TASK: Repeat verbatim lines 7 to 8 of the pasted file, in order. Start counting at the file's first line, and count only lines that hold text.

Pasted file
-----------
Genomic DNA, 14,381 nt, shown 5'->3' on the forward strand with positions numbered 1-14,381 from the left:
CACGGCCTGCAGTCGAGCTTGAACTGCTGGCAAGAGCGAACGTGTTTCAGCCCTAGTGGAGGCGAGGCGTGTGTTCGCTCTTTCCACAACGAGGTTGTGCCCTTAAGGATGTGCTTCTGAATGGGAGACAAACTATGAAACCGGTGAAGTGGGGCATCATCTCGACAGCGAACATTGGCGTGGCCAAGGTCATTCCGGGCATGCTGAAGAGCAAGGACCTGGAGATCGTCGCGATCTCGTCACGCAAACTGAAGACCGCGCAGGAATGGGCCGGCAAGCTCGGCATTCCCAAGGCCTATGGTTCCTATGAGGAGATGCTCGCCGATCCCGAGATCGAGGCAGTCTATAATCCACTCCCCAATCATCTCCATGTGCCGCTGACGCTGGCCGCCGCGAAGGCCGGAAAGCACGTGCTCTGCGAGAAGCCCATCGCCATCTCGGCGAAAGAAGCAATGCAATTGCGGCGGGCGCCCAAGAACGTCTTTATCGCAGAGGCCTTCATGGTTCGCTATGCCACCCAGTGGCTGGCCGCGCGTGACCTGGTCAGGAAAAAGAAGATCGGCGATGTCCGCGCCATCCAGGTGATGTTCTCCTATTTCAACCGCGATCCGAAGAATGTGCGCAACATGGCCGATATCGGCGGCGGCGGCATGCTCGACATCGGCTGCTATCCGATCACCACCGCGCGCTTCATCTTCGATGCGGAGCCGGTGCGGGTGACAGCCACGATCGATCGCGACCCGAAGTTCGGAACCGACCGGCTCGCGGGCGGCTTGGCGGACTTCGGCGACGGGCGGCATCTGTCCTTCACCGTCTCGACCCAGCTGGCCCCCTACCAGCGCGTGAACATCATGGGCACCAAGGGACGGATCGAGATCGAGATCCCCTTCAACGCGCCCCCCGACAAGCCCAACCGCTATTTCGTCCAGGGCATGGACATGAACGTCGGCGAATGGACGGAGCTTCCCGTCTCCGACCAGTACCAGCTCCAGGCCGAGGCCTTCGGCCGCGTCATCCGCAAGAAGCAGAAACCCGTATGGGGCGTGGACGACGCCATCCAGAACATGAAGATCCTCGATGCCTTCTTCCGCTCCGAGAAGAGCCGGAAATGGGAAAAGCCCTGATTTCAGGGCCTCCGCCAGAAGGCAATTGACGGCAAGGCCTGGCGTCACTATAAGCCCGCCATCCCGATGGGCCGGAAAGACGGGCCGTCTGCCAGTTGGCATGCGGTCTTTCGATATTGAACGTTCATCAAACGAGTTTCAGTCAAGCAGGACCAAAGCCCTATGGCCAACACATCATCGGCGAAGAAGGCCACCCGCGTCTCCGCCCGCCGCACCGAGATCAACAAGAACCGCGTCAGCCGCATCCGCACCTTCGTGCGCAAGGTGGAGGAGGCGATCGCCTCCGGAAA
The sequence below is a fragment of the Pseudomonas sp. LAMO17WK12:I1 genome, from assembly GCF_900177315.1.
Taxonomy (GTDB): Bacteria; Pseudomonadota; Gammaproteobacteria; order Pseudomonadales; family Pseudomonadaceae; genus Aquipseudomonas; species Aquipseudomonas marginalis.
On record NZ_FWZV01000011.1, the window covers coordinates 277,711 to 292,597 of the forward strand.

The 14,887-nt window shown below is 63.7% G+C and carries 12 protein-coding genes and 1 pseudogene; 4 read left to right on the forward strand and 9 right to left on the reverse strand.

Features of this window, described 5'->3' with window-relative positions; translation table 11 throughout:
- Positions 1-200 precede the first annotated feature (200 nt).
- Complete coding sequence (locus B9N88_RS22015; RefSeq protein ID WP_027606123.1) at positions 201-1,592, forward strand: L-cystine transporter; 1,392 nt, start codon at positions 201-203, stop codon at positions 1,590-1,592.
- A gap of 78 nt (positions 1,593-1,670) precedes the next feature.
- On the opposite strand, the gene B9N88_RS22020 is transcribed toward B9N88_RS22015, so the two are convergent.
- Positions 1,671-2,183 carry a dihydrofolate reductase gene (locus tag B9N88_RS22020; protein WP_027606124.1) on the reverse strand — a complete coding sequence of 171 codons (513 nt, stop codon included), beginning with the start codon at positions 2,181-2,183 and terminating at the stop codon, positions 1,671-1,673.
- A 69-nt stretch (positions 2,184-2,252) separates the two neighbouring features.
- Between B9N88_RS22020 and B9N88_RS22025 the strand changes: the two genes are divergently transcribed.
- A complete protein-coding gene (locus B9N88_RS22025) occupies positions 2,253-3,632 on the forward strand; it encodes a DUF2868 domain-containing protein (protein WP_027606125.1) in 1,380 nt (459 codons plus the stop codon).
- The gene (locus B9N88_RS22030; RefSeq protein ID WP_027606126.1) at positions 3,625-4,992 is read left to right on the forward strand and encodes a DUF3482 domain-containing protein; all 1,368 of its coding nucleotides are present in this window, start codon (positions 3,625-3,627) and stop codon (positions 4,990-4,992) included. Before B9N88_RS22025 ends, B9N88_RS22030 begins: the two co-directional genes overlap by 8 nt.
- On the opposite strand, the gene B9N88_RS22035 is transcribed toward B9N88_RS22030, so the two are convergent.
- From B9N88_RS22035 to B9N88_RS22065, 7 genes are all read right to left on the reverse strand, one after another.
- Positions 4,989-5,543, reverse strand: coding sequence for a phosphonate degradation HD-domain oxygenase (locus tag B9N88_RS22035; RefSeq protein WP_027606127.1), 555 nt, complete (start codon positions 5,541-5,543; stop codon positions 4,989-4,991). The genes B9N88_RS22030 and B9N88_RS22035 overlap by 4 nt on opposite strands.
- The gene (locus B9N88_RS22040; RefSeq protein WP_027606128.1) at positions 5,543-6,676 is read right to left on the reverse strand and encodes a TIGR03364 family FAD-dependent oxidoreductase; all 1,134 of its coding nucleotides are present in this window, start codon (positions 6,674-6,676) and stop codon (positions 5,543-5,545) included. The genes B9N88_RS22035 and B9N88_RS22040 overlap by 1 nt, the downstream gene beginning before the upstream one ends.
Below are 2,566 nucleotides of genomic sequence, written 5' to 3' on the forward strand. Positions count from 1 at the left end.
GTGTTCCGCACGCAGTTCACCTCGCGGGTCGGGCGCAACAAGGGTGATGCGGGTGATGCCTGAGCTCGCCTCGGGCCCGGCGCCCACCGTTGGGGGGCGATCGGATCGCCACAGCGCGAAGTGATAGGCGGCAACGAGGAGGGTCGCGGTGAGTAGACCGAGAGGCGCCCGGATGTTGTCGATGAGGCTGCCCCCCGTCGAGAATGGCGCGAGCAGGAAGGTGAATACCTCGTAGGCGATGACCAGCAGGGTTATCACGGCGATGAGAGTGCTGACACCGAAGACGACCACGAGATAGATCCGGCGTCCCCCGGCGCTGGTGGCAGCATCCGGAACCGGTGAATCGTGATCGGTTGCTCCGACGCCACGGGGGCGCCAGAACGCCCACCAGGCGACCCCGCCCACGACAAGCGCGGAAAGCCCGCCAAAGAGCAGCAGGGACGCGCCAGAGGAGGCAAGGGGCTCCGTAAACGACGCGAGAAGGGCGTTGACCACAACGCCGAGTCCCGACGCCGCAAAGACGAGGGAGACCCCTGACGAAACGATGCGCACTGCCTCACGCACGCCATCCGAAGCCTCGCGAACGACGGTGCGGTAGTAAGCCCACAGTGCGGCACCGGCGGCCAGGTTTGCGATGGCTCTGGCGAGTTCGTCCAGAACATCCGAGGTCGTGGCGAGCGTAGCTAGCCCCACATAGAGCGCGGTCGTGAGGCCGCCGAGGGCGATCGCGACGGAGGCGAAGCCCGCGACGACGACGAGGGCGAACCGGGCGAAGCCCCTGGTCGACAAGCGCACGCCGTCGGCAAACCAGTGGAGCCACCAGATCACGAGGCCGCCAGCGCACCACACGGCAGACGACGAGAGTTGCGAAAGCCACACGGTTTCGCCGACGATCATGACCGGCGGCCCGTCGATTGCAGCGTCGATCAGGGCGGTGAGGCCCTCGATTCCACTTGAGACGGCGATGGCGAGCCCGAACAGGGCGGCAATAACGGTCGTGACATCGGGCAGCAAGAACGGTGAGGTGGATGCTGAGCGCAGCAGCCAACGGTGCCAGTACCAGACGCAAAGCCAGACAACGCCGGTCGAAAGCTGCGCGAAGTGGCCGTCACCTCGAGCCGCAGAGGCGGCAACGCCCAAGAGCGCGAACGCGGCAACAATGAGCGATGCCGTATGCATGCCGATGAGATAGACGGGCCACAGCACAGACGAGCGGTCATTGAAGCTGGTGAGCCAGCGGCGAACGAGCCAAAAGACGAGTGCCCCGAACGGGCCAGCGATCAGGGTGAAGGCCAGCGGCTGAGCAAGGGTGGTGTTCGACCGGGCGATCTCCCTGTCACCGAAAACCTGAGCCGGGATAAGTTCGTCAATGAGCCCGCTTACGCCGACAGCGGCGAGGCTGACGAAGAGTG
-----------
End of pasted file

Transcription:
Features of this window, described 5'->3' with window-relative positions; translation table 11 throughout:
- Positions 1-200 precede the first annotated feature (200 nt).